Grant allows Center Line tree program to take root
Posted May 14, 2014
CENTER LINE — A neighborhood tree-planting program is underway in Center Line.
City Manager John Michrina said it’s the direct result of a partnership between residents and the city, made possible through a grant from the DTE Energy Foundation administered through the Michigan Department of Natural Resources.
A total of 40 maple, locust and crabapple trees were planted May 3 on residential properties and in the middle islands of the city’s Warren Boulevard.
The $3,000 grant paid for the trees, while Center Line’s Department of Public Works moved them and watered them after they were planted. The city contracted with American Lawn Corp. to plant the trees and educate the residents about proper care and maintenance.
Michrina said residents who agreed to have a tree planted on their property went through a class that outlined proper care and pruning techniques. They also learned what to watch for, in terms of pests and disease. He said the grant required the trees to be planted away from the front median so as not to pose problems for city sidewalks, underground infrastructure and utilities.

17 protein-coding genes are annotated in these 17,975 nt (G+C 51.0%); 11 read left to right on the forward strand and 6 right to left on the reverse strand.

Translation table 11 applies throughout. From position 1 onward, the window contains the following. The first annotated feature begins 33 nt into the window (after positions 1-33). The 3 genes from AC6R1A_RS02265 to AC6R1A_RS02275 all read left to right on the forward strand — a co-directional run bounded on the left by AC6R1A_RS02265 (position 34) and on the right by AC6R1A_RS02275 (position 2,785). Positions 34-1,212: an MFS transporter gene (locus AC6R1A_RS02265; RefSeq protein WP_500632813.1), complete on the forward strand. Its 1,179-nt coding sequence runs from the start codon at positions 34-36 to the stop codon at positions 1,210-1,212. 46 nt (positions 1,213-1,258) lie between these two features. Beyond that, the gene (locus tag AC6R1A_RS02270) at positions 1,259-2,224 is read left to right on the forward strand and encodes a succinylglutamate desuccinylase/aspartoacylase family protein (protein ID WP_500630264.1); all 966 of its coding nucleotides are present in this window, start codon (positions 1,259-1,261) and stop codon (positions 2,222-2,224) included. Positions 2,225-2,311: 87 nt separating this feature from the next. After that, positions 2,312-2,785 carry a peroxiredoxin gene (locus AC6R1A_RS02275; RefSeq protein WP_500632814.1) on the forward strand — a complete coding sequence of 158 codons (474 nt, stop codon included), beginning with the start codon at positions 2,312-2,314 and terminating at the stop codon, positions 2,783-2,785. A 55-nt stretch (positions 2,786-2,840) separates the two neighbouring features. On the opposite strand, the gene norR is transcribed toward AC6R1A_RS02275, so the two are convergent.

“This is definitely a win-win, and I appreciate the residents that have agreed to step up and be a part of the program,” Michrina said. “This way, someone gets a beautiful tree in their yard and the city gets the benefit of a tree that’s visible from the street.
“It is a proven fact that full-sized trees increase property values, both for the individual home and the neighborhood as a whole, and it makes our city more attractive and healthier,” Michrina said.
Center Line Mayor David Hanselman said the tree-planting program is the city’s largest in recent memory.
“We’ve had to take down so many trees because of the ash borer problem, and years ago, we had that Dutch elm disease,” Hanselman said. “We keep on losing trees. We wanted to start reforesting the city and keep it green.”
About the author
Staff Writer Brian Louwers covers the cities of Warren and Center Line. He has worked for C & G Newspapers since 1998 and is a graduate of the University of Michigan-Dearborn. In his free time, he participates in the Michigan State University Extension Master Gardener Volunteer Program and conducts interviews with military veterans for the Veterans History Project at the Library of Congress.
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